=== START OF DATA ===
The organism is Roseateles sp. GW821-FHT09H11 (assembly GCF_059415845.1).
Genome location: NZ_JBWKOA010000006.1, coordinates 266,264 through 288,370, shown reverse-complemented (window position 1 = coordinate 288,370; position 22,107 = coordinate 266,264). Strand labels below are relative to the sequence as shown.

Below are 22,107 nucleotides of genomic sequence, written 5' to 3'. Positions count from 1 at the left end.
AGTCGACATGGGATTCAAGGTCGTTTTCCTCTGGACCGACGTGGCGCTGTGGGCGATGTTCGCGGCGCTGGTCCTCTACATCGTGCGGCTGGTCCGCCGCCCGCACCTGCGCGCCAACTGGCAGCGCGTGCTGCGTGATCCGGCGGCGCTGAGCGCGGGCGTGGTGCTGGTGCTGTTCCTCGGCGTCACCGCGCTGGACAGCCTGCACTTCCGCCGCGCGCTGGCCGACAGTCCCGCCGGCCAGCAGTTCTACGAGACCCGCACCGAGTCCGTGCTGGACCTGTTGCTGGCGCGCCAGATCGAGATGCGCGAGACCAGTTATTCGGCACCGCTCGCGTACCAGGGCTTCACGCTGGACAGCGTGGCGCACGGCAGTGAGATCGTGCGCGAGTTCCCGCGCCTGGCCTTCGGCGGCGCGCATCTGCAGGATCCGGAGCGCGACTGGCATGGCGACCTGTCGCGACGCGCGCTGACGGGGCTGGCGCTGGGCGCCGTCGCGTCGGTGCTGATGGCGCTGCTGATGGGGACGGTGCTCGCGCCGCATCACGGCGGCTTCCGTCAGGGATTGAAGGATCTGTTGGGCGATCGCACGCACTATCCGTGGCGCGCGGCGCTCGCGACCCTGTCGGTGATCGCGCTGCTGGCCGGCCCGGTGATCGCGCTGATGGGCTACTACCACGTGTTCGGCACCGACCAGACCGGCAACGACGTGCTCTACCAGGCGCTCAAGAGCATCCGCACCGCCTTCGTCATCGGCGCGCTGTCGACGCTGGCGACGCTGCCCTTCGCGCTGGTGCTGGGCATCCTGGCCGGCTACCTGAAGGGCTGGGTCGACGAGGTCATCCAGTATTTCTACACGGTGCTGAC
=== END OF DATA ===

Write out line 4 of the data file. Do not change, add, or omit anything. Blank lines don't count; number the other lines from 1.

AGTCGACATGGGATTCAAGGTCGTTTTCCTCTGGACCGACGTGGCGCTGTGGGCGATGTTCGCGGCGCTGGTCCTCTACATCGTGCGGCTGGTCCGCCGCCCGCACCTGCGCGCCAACTGGCAGCGCGTGCTGCGTGATCCGGCGGCGCTGAGCGCGGGCGTGGTGCTGGTGCTGTTCCTCGGCGTCACCGCGCTGGACAGCCTGCACTTCCGCCGCGCGCTGGCCGACAGTCCCGCCGGCCAGCAGTTCTACGAGACCCGCACCGAGTCCGTGCTGGACCTGTTGCTGGCGCGCCAGATCGAGATGCGCGAGACCAGTTATTCGGCACCGCTCGCGTACCAGGGCTTCACGCTGGACAGCGTGGCGCACGGCAGTGAGATCGTGCGCGAGTTCCCGCGCCTGGCCTTCGGCGGCGCGCATCTGCAGGATCCGGAGCGCGACTGGCATGGCGACCTGTCGCGACGCGCGCTGACGGGGCTGGCGCTGGGCGCCGTCGCGTCGGTGCTGATGGCGCTGCTGATGGGGACGGTGCTCGCGCCGCATCACGGCGGCTTCCGTCAGGGATTGAAGGATCTGTTGGGCGATCGCACGCACTATCCGTGGCGCGCGGCGCTCGCGACCCTGTCGGTGATCGCGCTGCTGGCCGGCCCGGTGATCGCGCTGATGGGCTACTACCACGTGTTCGGCACCGACCAGACCGGCAACGACGTGCTCTACCAGGCGCTCAAGAGCATCCGCACCGCCTTCGTCATCGGCGCGCTGTCGACGCTGGCGACGCTGCCCTTCGCGCTGGTGCTGGGCATCCTGGCCGGCTACCTGAAGGGCTGGGTCGACGAGGTCATCCAGTATTTCTACACGGTGCTGAC